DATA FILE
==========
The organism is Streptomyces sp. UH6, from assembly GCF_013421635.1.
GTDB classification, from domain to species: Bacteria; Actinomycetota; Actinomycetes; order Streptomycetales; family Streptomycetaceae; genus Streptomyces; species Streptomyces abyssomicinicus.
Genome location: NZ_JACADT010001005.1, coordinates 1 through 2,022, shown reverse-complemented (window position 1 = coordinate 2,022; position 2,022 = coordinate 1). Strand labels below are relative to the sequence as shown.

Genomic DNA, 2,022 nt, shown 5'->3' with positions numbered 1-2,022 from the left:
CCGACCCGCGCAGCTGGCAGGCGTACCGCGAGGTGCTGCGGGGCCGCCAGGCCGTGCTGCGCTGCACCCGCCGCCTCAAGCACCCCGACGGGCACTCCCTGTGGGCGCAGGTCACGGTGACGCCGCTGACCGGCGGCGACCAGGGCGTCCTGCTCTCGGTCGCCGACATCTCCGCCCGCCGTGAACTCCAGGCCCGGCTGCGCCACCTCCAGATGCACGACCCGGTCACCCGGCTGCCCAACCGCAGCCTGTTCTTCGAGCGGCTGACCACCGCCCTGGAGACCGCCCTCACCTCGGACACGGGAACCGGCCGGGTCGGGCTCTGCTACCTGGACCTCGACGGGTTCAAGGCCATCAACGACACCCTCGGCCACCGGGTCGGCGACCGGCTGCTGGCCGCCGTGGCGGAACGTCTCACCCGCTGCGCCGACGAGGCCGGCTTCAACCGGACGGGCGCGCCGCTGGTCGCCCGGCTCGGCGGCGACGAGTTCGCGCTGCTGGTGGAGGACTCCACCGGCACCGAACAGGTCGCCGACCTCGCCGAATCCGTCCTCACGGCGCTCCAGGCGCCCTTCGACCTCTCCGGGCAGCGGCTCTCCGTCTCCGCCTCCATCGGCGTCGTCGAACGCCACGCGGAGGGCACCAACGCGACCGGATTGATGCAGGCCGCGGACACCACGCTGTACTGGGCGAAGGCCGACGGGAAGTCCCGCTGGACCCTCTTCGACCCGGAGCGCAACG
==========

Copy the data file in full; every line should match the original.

The organism is Streptomyces sp. UH6, from assembly GCF_013421635.1.
GTDB classification, from domain to species: Bacteria; Actinomycetota; Actinomycetes; order Streptomycetales; family Streptomycetaceae; genus Streptomyces; species Streptomyces abyssomicinicus.
Genome location: NZ_JACADT010001005.1, coordinates 1 through 2,022, shown reverse-complemented (window position 1 = coordinate 2,022; position 2,022 = coordinate 1). Strand labels below are relative to the sequence as shown.

Genomic DNA, 2,022 nt, shown 5'->3' with positions numbered 1-2,022 from the left:
CCGACCCGCGCAGCTGGCAGGCGTACCGCGAGGTGCTGCGGGGCCGCCAGGCCGTGCTGCGCTGCACCCGCCGCCTCAAGCACCCCGACGGGCACTCCCTGTGGGCGCAGGTCACGGTGACGCCGCTGACCGGCGGCGACCAGGGCGTCCTGCTCTCGGTCGCCGACATCTCCGCCCGCCGTGAACTCCAGGCCCGGCTGCGCCACCTCCAGATGCACGACCCGGTCACCCGGCTGCCCAACCGCAGCCTGTTCTTCGAGCGGCTGACCACCGCCCTGGAGACCGCCCTCACCTCGGACACGGGAACCGGCCGGGTCGGGCTCTGCTACCTGGACCTCGACGGGTTCAAGGCCATCAACGACACCCTCGGCCACCGGGTCGGCGACCGGCTGCTGGCCGCCGTGGCGGAACGTCTCACCCGCTGCGCCGACGAGGCCGGCTTCAACCGGACGGGCGCGCCGCTGGTCGCCCGGCTCGGCGGCGACGAGTTCGCGCTGCTGGTGGAGGACTCCACCGGCACCGAACAGGTCGCCGACCTCGCCGAATCCGTCCTCACGGCGCTCCAGGCGCCCTTCGACCTCTCCGGGCAGCGGCTCTCCGTCTCCGCCTCCATCGGCGTCGTCGAACGCCACGCGGAGGGCACCAACGCGACCGGATTGATGCAGGCCGCGGACACCACGCTGTACTGGGCGAAGGCCGACGGGAAGTCCCGCTGGACCCTCTTCGACCCGGAGCGCAACG